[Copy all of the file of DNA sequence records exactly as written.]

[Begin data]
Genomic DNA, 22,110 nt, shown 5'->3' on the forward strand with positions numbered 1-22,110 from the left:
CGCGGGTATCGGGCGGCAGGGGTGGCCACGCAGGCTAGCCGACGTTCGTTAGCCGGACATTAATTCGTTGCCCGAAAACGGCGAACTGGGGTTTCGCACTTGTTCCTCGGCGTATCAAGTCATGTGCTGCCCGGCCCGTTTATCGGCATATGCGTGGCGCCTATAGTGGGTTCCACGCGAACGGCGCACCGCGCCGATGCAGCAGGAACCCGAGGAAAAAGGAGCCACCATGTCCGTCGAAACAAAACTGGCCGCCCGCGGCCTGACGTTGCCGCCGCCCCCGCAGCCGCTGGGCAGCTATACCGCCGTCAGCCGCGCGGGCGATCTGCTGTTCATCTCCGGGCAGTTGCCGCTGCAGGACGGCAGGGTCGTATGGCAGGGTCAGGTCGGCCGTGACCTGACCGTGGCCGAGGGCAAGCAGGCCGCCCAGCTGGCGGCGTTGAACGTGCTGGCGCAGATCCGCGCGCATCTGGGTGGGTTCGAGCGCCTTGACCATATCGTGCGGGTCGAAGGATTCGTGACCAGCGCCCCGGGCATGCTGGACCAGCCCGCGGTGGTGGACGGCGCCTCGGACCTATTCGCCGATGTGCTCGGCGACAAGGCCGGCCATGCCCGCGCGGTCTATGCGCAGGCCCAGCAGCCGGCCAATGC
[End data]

Genomic DNA, 22,110 nt, shown 5'->3' on the forward strand with positions numbered 1-22,110 from the left:
CGCGGGTATCGGGCGGCAGGGGTGGCCACGCAGGCTAGCCGACGTTCGTTAGCCGGACATTAATTCGTTGCCCGAAAACGGCGAACTGGGGTTTCGCACTTGTTCCTCGGCGTATCAAGTCATGTGCTGCCCGGCCCGTTTATCGGCATATGCGTGGCGCCTATAGTGGGTTCCACGCGAACGGCGCACCGCGCCGATGCAGCAGGAACCCGAGGAAAAAGGAGCCACCATGTCCGTCGAAACAAAACTGGCCGCCCGCGGCCTGACGTTGCCGCCGCCCCCGCAGCCGCTGGGCAGCTATACCGCCGTCAGCCGCGCGGGCGATCTGCTGTTCATCTCCGGGCAGTTGCCGCTGCAGGACGGCAGGGTCGTATGGCAGGGTCAGGTCGGCCGTGACCTGACCGTGGCCGAGGGCAAGCAGGCCGCCCAGCTGGCGGCGTTGAACGTGCTGGCGCAGATCCGCGCGCATCTGGGTGGGTTCGAGCGCCTTGACCATATCGTGCGGGTCGAAGGATTCGTGACCAGCGCCCCGGGCATGCTGGACCAGCCCGCGGTGGTGGACGGCGCCTCGGACCTATTCGCCGATGTGCTCGGCGACAAGGCCGGCCATGCCCGCGCGGTCTATGCGCAGGCCCAGCAGCCGGCCAATGC